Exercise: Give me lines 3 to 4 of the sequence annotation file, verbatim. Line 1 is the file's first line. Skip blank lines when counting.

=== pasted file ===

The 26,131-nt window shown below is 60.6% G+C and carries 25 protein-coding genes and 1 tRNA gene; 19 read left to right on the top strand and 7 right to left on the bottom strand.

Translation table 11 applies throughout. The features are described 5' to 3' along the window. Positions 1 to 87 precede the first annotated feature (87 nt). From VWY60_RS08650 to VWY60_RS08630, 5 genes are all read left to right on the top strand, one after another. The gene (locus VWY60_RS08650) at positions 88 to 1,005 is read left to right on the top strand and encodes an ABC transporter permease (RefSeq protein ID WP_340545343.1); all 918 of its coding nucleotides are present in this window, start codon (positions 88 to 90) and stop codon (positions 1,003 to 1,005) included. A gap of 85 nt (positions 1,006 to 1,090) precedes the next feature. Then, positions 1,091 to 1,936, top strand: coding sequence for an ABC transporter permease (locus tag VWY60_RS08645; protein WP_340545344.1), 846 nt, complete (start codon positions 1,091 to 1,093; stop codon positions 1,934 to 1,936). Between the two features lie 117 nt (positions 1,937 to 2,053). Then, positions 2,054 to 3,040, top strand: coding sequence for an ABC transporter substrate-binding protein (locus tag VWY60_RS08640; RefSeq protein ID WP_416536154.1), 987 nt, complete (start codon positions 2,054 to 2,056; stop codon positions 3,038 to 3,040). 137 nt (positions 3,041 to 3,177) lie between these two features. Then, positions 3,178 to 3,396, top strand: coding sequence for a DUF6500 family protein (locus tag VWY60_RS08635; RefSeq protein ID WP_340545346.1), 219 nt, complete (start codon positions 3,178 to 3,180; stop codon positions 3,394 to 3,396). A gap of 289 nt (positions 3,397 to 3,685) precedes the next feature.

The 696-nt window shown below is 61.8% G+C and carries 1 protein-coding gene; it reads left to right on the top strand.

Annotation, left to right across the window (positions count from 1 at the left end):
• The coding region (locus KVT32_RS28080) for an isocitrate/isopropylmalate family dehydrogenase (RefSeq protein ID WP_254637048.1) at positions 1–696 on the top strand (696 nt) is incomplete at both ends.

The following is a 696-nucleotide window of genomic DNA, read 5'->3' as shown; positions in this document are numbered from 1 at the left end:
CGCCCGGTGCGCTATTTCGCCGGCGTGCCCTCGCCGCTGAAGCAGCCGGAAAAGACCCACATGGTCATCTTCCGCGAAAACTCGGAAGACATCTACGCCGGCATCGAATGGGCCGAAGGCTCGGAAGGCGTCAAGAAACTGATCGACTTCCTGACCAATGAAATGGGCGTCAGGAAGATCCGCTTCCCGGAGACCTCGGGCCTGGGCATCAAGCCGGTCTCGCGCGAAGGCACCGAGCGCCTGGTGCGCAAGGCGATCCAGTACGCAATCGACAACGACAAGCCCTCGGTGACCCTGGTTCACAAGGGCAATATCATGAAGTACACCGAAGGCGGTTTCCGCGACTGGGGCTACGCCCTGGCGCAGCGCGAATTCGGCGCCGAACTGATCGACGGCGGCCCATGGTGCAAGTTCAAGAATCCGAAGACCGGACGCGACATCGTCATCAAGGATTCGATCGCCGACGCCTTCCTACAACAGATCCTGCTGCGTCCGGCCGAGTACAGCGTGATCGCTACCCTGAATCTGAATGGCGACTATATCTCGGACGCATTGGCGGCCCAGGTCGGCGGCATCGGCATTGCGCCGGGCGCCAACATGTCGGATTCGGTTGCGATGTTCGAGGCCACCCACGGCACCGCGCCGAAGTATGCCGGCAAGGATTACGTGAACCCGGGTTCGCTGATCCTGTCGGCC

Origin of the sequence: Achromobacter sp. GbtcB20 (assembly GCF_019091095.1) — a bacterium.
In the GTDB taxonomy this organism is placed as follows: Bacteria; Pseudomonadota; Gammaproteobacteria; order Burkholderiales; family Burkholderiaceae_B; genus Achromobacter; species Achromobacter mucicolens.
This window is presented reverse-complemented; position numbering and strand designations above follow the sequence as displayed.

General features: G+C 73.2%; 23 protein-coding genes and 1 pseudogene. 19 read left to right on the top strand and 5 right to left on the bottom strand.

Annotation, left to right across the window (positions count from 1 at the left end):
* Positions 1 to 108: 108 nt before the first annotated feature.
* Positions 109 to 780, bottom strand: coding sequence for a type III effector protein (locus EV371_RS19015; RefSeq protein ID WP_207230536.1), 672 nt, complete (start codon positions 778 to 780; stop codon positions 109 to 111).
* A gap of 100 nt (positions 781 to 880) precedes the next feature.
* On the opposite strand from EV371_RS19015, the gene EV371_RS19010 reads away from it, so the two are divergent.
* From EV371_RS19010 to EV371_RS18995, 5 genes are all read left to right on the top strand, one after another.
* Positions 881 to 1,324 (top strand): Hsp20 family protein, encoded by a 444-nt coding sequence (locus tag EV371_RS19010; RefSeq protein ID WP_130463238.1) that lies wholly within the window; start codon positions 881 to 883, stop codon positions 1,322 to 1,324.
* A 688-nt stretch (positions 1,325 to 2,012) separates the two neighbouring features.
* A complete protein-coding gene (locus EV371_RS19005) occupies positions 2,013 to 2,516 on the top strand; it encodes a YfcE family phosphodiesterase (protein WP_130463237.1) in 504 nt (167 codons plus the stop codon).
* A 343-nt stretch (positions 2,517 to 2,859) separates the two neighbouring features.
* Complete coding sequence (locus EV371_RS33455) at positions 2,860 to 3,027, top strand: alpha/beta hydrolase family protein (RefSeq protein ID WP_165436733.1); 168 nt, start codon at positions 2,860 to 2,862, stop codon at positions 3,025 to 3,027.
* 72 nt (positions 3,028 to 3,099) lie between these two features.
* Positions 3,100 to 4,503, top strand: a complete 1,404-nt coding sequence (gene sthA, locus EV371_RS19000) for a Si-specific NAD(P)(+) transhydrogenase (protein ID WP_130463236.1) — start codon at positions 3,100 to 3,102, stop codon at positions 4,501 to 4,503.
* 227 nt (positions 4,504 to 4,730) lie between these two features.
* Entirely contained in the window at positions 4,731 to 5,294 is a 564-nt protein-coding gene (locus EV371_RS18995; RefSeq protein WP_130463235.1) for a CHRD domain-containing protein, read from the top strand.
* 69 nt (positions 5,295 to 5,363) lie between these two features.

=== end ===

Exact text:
The 696-nt window shown below is 61.8% G+C and carries 1 protein-coding gene; it reads left to right on the top strand.

Annotation, left to right across the window (positions count from 1 at the left end):